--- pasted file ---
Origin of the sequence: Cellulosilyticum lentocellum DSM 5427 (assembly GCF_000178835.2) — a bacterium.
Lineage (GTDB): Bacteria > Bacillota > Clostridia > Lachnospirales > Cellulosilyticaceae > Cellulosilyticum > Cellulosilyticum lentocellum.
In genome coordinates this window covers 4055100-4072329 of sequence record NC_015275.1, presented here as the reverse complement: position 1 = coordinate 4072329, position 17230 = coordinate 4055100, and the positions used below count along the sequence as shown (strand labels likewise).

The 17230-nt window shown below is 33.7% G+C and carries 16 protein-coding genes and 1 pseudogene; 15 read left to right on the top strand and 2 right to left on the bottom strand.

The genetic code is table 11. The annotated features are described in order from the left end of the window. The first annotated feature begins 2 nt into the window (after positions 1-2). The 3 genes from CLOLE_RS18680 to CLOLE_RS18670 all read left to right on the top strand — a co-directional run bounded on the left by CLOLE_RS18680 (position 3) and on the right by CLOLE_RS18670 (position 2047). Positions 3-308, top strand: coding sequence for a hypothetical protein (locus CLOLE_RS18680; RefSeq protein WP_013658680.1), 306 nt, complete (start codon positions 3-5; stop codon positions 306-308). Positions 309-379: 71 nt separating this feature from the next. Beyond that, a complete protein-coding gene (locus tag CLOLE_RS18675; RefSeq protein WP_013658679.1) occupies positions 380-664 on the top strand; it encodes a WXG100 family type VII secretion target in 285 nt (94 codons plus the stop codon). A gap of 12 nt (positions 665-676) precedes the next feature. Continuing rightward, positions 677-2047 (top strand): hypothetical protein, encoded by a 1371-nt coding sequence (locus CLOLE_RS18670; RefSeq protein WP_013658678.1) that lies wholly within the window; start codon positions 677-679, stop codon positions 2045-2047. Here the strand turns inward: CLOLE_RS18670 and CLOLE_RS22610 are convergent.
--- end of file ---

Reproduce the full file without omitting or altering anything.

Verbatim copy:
Origin of the sequence: Cellulosilyticum lentocellum DSM 5427 (assembly GCF_000178835.2) — a bacterium.
Lineage (GTDB): Bacteria > Bacillota > Clostridia > Lachnospirales > Cellulosilyticaceae > Cellulosilyticum > Cellulosilyticum lentocellum.
In genome coordinates this window covers 4055100-4072329 of sequence record NC_015275.1, presented here as the reverse complement: position 1 = coordinate 4072329, position 17230 = coordinate 4055100, and the positions used below count along the sequence as shown (strand labels likewise).

The 17230-nt window shown below is 33.7% G+C and carries 16 protein-coding genes and 1 pseudogene; 15 read left to right on the top strand and 2 right to left on the bottom strand.

The genetic code is table 11. The annotated features are described in order from the left end of the window. The first annotated feature begins 2 nt into the window (after positions 1-2). The 3 genes from CLOLE_RS18680 to CLOLE_RS18670 all read left to right on the top strand — a co-directional run bounded on the left by CLOLE_RS18680 (position 3) and on the right by CLOLE_RS18670 (position 2047). Positions 3-308, top strand: coding sequence for a hypothetical protein (locus CLOLE_RS18680; RefSeq protein WP_013658680.1), 306 nt, complete (start codon positions 3-5; stop codon positions 306-308). Positions 309-379: 71 nt separating this feature from the next. Beyond that, a complete protein-coding gene (locus tag CLOLE_RS18675; RefSeq protein WP_013658679.1) occupies positions 380-664 on the top strand; it encodes a WXG100 family type VII secretion target in 285 nt (94 codons plus the stop codon). A gap of 12 nt (positions 665-676) precedes the next feature. Continuing rightward, positions 677-2047 (top strand): hypothetical protein, encoded by a 1371-nt coding sequence (locus CLOLE_RS18670; RefSeq protein WP_013658678.1) that lies wholly within the window; start codon positions 677-679, stop codon positions 2045-2047. Here the strand turns inward: CLOLE_RS18670 and CLOLE_RS22610 are convergent.